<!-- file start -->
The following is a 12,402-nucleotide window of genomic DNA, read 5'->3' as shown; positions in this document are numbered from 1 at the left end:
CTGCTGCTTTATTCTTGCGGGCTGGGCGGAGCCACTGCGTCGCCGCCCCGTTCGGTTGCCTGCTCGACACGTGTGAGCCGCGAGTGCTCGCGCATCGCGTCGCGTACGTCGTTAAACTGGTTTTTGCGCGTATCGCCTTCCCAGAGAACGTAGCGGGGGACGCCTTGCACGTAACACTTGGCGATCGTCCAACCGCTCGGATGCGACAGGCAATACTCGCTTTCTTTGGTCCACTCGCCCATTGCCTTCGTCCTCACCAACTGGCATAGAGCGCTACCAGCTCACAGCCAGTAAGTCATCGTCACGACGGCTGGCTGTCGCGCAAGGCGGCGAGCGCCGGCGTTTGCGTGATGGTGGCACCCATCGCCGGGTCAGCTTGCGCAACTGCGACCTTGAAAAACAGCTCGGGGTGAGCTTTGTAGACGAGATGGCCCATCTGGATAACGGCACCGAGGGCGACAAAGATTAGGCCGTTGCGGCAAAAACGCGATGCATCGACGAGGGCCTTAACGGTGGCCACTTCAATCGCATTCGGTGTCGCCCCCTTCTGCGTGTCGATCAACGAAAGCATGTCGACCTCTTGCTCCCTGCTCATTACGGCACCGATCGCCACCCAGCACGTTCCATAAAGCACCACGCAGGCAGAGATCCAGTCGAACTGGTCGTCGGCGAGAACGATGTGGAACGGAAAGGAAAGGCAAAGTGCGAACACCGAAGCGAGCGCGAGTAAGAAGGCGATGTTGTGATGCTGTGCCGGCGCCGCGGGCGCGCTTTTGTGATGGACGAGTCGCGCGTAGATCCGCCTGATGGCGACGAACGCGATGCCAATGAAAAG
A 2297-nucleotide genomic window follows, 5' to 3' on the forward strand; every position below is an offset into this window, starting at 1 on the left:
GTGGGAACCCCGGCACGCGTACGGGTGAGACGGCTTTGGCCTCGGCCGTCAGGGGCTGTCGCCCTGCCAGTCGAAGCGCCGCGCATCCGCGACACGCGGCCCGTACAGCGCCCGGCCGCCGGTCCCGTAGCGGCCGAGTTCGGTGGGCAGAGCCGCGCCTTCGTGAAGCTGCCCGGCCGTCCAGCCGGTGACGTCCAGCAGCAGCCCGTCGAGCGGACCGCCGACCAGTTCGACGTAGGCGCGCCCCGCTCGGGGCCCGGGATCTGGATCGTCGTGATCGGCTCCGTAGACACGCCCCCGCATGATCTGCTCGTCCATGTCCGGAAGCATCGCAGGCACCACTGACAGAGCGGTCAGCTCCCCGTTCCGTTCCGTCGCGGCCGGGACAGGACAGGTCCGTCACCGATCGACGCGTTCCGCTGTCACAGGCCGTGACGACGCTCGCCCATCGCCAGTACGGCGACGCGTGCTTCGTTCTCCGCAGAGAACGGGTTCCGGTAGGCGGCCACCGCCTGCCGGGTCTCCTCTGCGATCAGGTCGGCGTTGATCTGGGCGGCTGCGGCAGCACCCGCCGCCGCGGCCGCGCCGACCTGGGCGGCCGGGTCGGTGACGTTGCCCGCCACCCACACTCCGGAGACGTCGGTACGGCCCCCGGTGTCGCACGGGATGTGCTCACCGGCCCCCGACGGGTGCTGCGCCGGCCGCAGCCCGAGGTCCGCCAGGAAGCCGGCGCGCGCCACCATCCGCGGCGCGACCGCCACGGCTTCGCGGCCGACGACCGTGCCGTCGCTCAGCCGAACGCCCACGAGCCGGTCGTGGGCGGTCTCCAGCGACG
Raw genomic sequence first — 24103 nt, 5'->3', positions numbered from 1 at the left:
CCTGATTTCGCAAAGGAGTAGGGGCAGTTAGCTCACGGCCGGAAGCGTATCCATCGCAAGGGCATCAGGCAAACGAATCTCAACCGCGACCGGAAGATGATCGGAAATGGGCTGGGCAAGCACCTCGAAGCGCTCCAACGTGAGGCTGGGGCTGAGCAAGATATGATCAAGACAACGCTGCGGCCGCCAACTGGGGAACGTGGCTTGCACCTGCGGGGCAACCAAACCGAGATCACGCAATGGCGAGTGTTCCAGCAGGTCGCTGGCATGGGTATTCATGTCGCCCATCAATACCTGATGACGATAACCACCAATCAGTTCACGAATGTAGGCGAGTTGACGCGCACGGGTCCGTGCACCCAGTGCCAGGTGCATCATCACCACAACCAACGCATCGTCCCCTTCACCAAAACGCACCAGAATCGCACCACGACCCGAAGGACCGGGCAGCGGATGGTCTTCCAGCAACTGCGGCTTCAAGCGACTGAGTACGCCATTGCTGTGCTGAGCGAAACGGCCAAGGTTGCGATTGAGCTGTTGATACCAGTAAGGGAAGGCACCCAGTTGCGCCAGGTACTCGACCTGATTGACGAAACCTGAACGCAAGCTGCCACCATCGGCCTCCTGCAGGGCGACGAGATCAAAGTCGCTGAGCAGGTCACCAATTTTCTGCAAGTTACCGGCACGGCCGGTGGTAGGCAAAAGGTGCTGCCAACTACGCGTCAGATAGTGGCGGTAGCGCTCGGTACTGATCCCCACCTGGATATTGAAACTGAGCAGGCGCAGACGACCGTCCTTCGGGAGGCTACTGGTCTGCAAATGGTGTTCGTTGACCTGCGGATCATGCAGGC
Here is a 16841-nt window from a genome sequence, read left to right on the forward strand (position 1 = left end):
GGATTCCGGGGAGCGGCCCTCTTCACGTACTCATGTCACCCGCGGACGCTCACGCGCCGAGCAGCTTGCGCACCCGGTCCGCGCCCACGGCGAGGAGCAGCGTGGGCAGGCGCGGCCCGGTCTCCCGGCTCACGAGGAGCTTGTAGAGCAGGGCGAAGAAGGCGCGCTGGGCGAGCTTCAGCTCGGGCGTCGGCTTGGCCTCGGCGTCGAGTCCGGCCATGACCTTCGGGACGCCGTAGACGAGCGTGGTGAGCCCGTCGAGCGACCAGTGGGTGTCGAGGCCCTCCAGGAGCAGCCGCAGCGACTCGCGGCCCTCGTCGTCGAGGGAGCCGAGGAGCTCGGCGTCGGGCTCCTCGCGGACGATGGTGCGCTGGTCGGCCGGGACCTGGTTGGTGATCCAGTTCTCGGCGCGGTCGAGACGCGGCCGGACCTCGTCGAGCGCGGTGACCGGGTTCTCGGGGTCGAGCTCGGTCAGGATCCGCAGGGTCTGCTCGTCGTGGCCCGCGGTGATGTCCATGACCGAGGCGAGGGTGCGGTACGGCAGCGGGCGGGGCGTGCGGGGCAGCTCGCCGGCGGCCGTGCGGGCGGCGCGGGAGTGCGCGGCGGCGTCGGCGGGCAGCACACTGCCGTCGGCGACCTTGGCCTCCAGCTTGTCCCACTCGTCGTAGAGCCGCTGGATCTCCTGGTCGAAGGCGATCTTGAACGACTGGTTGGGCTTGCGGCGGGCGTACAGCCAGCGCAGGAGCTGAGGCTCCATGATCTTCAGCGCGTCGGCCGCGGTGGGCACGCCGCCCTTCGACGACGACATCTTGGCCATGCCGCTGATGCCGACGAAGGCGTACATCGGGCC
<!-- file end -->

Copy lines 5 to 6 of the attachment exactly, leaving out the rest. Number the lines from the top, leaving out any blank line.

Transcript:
Raw genomic sequence first — 24103 nt, 5'->3', positions numbered from 1 at the left:
CCTGATTTCGCAAAGGAGTAGGGGCAGTTAGCTCACGGCCGGAAGCGTATCCATCGCAAGGGCATCAGGCAAACGAATCTCAACCGCGACCGGAAGATGATCGGAAATGGGCTGGGCAAGCACCTCGAAGCGCTCCAACGTGAGGCTGGGGCTGAGCAAGATATGATCAAGACAACGCTGCGGCCGCCAACTGGGGAACGTGGCTTGCACCTGCGGGGCAACCAAACCGAGATCACGCAATGGCGAGTGTTCCAGCAGGTCGCTGGCATGGGTATTCATGTCGCCCATCAATACCTGATGACGATAACCACCAATCAGTTCACGAATGTAGGCGAGTTGACGCGCACGGGTCCGTGCACCCAGTGCCAGGTGCATCATCACCACAACCAACGCATCGTCCCCTTCACCAAAACGCACCAGAATCGCACCACGACCCGAAGGACCGGGCAGCGGATGGTCTTCCAGCAACTGCGGCTTCAAGCGACTGAGTACGCCATTGCTGTGCTGAGCGAAACGGCCAAGGTTGCGATTGAGCTGTTGATACCAGTAAGGGAAGGCACCCAGTTGCGCCAGGTACTCGACCTGATTGACGAAACCTGAACGCAAGCTGCCACCATCGGCCTCCTGCAGGGCGACGAGATCAAAGTCGCTGAGCAGGTCACCAATTTTCTGCAAGTTACCGGCACGGCCGGTGGTAGGCAAAAGGTGCTGCCAACTACGCGTCAGATAGTGGCGGTAGCGCTCGGTACTGATCCCCACCTGGATATTGAAACTGAGCAGGCGCAGACGACCGTCCTTCGGGAGGCTACTGGTCTGCAAATGGTGTTCGTTGACCTGCGGATCATGCAGGC